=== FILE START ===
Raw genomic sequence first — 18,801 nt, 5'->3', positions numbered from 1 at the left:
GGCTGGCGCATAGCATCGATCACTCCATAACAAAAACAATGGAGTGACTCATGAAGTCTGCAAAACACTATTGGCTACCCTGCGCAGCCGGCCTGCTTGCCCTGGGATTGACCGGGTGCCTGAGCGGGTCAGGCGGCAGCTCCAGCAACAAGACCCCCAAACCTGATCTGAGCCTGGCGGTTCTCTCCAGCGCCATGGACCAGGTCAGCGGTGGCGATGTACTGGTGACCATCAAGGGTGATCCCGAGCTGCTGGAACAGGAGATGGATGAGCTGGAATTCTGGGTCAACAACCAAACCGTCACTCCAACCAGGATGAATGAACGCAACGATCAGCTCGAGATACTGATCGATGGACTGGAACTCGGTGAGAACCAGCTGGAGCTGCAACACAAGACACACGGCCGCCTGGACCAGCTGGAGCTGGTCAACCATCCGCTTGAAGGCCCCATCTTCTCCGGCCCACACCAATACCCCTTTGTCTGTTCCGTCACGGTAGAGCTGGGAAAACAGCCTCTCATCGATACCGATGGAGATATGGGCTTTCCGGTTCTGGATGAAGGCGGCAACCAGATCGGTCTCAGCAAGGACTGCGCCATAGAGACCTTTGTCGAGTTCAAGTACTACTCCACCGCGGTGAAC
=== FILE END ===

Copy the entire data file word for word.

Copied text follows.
Raw genomic sequence first — 18,801 nt, 5'->3', positions numbered from 1 at the left:
GGCTGGCGCATAGCATCGATCACTCCATAACAAAAACAATGGAGTGACTCATGAAGTCTGCAAAACACTATTGGCTACCCTGCGCAGCCGGCCTGCTTGCCCTGGGATTGACCGGGTGCCTGAGCGGGTCAGGCGGCAGCTCCAGCAACAAGACCCCCAAACCTGATCTGAGCCTGGCGGTTCTCTCCAGCGCCATGGACCAGGTCAGCGGTGGCGATGTACTGGTGACCATCAAGGGTGATCCCGAGCTGCTGGAACAGGAGATGGATGAGCTGGAATTCTGGGTCAACAACCAAACCGTCACTCCAACCAGGATGAATGAACGCAACGATCAGCTCGAGATACTGATCGATGGACTGGAACTCGGTGAGAACCAGCTGGAGCTGCAACACAAGACACACGGCCGCCTGGACCAGCTGGAGCTGGTCAACCATCCGCTTGAAGGCCCCATCTTCTCCGGCCCACACCAATACCCCTTTGTCTGTTCCGTCACGGTAGAGCTGGGAAAACAGCCTCTCATCGATACCGATGGAGATATGGGCTTTCCGGTTCTGGATGAAGGCGGCAACCAGATCGGTCTCAGCAAGGACTGCGCCATAGAGACCTTTGTCGAGTTCAAGTACTACTCCACCGCGGTGAAC